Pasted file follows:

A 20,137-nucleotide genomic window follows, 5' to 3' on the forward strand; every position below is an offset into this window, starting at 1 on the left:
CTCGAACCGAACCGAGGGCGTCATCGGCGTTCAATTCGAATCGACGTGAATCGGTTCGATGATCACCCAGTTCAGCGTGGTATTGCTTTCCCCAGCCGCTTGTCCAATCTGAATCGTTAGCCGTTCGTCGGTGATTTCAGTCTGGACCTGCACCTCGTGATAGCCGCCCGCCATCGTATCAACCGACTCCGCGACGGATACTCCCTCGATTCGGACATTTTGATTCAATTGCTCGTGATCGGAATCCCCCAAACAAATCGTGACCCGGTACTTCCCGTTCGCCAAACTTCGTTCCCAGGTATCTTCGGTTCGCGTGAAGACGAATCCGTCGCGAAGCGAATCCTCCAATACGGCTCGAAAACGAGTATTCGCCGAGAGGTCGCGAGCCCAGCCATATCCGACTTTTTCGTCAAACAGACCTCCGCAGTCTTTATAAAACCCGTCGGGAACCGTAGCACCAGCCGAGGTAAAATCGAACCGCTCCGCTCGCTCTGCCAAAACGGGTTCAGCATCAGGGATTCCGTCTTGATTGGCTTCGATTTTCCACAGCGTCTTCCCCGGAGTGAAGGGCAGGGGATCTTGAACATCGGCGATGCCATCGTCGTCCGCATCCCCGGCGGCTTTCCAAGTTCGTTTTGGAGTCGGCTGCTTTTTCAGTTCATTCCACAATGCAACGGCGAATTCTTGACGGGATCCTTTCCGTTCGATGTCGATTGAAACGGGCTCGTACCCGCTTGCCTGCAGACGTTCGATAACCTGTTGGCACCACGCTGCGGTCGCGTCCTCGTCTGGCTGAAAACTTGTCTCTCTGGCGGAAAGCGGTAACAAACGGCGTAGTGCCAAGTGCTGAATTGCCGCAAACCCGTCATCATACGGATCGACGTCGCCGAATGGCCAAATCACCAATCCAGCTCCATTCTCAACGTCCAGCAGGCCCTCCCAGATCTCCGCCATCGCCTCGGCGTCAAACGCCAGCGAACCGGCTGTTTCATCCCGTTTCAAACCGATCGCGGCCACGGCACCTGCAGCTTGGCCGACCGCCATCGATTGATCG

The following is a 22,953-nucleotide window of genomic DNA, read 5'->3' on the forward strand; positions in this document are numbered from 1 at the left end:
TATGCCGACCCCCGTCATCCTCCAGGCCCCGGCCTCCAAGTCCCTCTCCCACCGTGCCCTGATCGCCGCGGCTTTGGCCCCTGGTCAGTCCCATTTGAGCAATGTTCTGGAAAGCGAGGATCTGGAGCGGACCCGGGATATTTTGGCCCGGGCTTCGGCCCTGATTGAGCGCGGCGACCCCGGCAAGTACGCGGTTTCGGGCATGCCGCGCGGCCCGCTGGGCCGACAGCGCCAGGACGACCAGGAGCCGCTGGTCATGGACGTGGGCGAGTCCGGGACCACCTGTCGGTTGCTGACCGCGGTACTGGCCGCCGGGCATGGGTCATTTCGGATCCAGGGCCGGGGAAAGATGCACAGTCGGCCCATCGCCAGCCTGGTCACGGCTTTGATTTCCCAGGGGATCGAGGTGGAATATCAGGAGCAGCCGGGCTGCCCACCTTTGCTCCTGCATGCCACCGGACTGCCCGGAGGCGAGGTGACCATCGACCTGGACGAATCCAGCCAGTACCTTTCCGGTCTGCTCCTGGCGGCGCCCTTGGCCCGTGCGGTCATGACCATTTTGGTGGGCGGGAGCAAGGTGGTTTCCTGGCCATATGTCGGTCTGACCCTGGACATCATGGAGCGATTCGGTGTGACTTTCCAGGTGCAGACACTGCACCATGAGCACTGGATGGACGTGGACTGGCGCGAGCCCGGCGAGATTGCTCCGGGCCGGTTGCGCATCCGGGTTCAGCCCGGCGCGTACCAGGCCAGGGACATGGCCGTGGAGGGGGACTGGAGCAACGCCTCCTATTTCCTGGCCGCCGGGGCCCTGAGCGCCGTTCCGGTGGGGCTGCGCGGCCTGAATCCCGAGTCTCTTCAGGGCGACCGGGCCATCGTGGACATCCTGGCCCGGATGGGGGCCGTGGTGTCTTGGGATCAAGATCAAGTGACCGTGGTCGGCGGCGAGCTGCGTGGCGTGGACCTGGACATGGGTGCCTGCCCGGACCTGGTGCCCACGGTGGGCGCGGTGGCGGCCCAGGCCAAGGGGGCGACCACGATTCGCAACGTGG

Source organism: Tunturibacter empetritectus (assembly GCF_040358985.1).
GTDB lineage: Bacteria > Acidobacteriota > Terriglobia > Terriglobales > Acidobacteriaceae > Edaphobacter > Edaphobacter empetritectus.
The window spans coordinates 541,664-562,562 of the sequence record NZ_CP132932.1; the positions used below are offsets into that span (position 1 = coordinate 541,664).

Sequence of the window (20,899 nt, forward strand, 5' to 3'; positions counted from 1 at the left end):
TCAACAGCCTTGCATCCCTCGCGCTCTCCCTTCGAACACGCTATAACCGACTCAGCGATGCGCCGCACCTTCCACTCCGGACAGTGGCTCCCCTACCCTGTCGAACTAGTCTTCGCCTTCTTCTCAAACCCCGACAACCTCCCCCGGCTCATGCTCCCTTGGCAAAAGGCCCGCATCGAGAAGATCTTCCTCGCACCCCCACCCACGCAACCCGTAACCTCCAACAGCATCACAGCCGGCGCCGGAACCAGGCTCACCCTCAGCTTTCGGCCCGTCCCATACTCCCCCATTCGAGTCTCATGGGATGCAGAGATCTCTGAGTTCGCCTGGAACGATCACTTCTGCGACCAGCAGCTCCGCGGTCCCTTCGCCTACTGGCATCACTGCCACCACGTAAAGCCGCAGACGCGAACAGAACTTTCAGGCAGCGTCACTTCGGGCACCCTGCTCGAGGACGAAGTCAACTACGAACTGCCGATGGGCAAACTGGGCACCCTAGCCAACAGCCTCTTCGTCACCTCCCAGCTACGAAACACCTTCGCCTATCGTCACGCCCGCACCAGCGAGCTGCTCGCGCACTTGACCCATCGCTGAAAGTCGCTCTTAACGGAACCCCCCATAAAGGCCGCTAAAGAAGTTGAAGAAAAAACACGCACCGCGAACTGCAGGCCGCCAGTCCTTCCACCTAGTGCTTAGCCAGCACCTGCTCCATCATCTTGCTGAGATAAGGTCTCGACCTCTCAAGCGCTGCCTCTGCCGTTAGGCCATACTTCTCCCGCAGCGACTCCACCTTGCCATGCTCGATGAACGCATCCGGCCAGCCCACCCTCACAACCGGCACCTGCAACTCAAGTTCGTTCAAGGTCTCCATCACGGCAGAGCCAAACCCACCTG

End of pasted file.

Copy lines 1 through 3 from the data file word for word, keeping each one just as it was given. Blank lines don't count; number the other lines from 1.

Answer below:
A 20,137-nucleotide genomic window follows, 5' to 3' on the forward strand; every position below is an offset into this window, starting at 1 on the left:
CTCGAACCGAACCGAGGGCGTCATCGGCGTTCAATTCGAATCGACGTGAATCGGTTCGATGATCACCCAGTTCAGCGTGGTATTGCTTTCCCCAGCCGCTTGTCCAATCTGAATCGTTAGCCGTTCGTCGGTGATTTCAGTCTGGACCTGCACCTCGTGATAGCCGCCCGCCATCGTATCAACCGACTCCGCGACGGATACTCCCTCGATTCGGACATTTTGATTCAATTGCTCGTGATCGGAATCCCCCAAACAAATCGTGACCCGGTACTTCCCGTTCGCCAAACTTCGTTCCCAGGTATCTTCGGTTCGCGTGAAGACGAATCCGTCGCGAAGCGAATCCTCCAATACGGCTCGAAAACGAGTATTCGCCGAGAGGTCGCGAGCCCAGCCATATCCGACTTTTTCGTCAAACAGACCTCCGCAGTCTTTATAAAACCCGTCGGGAACCGTAGCACCAGCCGAGGTAAAATCGAACCGCTCCGCTCGCTCTGCCAAAACGGGTTCAGCATCAGGGATTCCGTCTTGATTGGCTTCGATTTTCCACAGCGTCTTCCCCGGAGTGAAGGGCAGGGGATCTTGAACATCGGCGATGCCATCGTCGTCCGCATCCCCGGCGGCTTTCCAAGTTCGTTTTGGAGTCGGCTGCTTTTTCAGTTCATTCCACAATGCAACGGCGAATTCTTGACGGGATCCTTTCCGTTCGATGTCGATTGAAACGGGCTCGTACCCGCTTGCCTGCAGACGTTCGATAACCTGTTGGCACCACGCTGCGGTCGCGTCCTCGTCTGGCTGAAAACTTGTCTCTCTGGCGGAAAGCGGTAACAAACGGCGTAGTGCCAAGTGCTGAATTGCCGCAAACCCGTCATCATACGGATCGACGTCGCCGAATGGCCAAATCACCAATCCAGCTCCATTCTCAACGTCCAGCAGGCCCTCCCAGATCTCCGCCATCGCCTCGGCGTCAAACGCCAGCGAACCGGCTGTTTCATCCCGTTTCAAACCGATCGCGGCCACGGCACCTGCAGCTTGGCCGACCGCCATCGATTGATCG

The following is a 22,953-nucleotide window of genomic DNA, read 5'->3' on the forward strand; positions in this document are numbered from 1 at the left end: